Ed Kemmer

Flight Engineer

Guest Star

Asa Maynor

Asa Maynor


Guest Star

Nick Cravat

Nick Cravat

Gremlin (uncredited)

Guest Star

Trivia, Notes, Quotes and Allusions


  • TRIVIA (1)

  • QUOTES (10)

    • Opening Narration
      Narrator: Portrait of a frightened man: Mr. Robert Wilson, thirty-seven, husband, father, and salesman on sick leave. Mr. Wilson has just been discharged from a sanitarium where he spent the last six months recovering from a nervous breakdown. The onset of which took place on an evening not dissimilar to this one on an airliner very much like the one in which Mr. Wilson is about to be flown home. The difference being that, on that evening half a year ago, Mr. Wilson's flight was terminated by the onslaught of his mental breakdown. Tonight, he's traveling all the way to his appointed destination which, contrary to Mr. Wilson's plan, happens to be in the darkest corner of the Twilight Zone.

    • Bob: Just a little... abject cowardice, that's all. I'm going to be all right. Had a teensy weensy breakdown. But now, I'm cured. Understanding--it's wonderful. It isn't the airplane at all. Overtension and overanxiety due to underconfidence.

    • Bob: It must have been awful for you. Taking care of the kids. Bearing the full responsibility.
      Julia: Well, everything is still intact.
      Bob: Except me.

    • Bob: I know I had a mental breakdown. I know I had it in an airplane. I know it looks to you as if the same thing's happening again, but it isn't. I'm sure it isn't. Look, the reason I'm telling you this... isn't just to worry you. You notice I didn't tell you before.
      Julia: I want you to tell me.
      Bob: I didn't tell you before because I wasn't sure whether it was real or not. But I am sure now. It is real. There's a man out there. Or a... a gremlin, or... whatever. If I described him to you, you'd really think I was gone.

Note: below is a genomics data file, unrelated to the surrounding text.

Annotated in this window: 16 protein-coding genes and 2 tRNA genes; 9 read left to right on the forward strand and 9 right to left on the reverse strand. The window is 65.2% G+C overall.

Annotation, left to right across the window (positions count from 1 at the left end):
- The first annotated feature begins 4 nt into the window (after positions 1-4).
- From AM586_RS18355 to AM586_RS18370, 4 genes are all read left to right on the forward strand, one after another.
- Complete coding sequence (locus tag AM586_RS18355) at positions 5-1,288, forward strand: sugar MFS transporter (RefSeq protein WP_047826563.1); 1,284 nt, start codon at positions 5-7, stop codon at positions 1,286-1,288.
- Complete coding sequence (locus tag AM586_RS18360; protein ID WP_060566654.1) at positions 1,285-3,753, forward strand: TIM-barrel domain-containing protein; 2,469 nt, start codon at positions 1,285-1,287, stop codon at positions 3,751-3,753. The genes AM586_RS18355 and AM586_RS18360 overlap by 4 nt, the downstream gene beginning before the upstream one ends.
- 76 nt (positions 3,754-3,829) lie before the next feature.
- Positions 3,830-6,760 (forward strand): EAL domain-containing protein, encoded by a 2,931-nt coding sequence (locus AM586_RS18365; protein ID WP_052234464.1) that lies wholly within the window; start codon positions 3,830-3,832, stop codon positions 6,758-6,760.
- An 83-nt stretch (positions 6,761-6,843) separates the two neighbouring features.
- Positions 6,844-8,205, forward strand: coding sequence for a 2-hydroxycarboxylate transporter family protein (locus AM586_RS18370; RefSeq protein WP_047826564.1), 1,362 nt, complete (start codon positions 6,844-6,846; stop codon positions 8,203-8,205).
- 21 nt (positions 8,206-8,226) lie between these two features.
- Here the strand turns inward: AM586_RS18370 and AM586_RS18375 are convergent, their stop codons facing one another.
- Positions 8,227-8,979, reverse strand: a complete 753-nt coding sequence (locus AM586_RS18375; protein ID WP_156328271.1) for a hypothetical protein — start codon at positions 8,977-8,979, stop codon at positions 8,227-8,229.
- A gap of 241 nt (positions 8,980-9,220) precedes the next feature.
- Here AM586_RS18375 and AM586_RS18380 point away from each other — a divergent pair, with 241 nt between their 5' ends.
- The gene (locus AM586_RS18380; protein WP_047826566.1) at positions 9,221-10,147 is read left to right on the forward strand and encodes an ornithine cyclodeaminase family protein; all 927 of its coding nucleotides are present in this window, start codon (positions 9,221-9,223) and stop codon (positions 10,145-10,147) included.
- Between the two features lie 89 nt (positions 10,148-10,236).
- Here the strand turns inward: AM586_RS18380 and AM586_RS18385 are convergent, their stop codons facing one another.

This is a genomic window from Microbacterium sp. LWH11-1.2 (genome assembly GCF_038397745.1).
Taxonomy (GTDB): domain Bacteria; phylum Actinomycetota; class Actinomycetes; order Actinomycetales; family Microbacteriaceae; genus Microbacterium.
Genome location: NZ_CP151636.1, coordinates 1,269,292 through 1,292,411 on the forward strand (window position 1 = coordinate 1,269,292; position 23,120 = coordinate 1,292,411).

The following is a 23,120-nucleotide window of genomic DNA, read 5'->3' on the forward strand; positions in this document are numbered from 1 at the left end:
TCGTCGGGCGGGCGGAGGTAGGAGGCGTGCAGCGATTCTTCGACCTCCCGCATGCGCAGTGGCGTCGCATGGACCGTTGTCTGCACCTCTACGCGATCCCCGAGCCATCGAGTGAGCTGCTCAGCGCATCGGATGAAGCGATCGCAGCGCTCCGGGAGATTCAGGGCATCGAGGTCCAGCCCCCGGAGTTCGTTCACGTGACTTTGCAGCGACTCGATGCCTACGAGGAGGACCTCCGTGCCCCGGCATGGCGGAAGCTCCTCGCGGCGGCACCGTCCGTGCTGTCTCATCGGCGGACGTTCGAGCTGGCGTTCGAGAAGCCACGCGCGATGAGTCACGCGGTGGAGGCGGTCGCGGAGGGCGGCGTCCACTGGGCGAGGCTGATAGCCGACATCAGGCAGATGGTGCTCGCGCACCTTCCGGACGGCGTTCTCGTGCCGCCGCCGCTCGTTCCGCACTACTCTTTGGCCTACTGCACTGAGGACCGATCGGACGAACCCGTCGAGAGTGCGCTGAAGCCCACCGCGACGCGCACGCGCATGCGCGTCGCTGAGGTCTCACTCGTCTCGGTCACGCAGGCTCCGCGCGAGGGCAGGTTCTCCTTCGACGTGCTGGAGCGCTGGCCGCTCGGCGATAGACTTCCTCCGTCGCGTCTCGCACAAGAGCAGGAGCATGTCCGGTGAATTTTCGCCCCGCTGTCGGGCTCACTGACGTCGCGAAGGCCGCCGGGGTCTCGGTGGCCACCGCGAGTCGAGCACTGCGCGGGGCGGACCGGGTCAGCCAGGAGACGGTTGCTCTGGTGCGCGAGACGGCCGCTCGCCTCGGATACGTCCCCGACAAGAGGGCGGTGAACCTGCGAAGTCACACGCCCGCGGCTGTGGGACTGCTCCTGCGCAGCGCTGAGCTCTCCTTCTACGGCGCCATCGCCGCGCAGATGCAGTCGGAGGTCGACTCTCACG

• Bob: Honey, you remember what I told you before about seeing something outside?
      Julia: Yes.
      Bob: Julia, there's a man out there!

    • Bob: I don't mean a man, I mean..I don't know what I mean. I mean, maybe a ... what'd they call them during the war? You know, the pilots? Gremlins! Gremlins. You remember the stories in the... Julia, don't look at me like that.
      Julia: Bob...
      Bob: I am not imagining it! I'm not imagining it! He's out there! Don't look. He's not there now. He... he jumps away whenever anyone might see him. Except me. Honey, he's there. I realize what this sounds like. Do I look insane?

    • Bob: It isn't there. It isn't there. It isn't there.

    • Bob Wilson: There's someone on the wing!

    • Julia: It's all right now, darling.
      Bob: I know. But I'm the only one who does know... right now.

    • Closing Narration
      Narrator: The flight of Mr. Robert Wilson has ended now, a flight not only from point A to point B, but also from the fear of recurring mental breakdown. Mr. Wilson has that fear no longer, though, for the moment, he is, as he has said, alone in this assurance. Happily, his conviction will not remain isolated too much longer, for happily, tangible manifestation is very often left as evidence of trespass, even from so intangible a quarter as the Twilight Zone.

  • NOTES (3)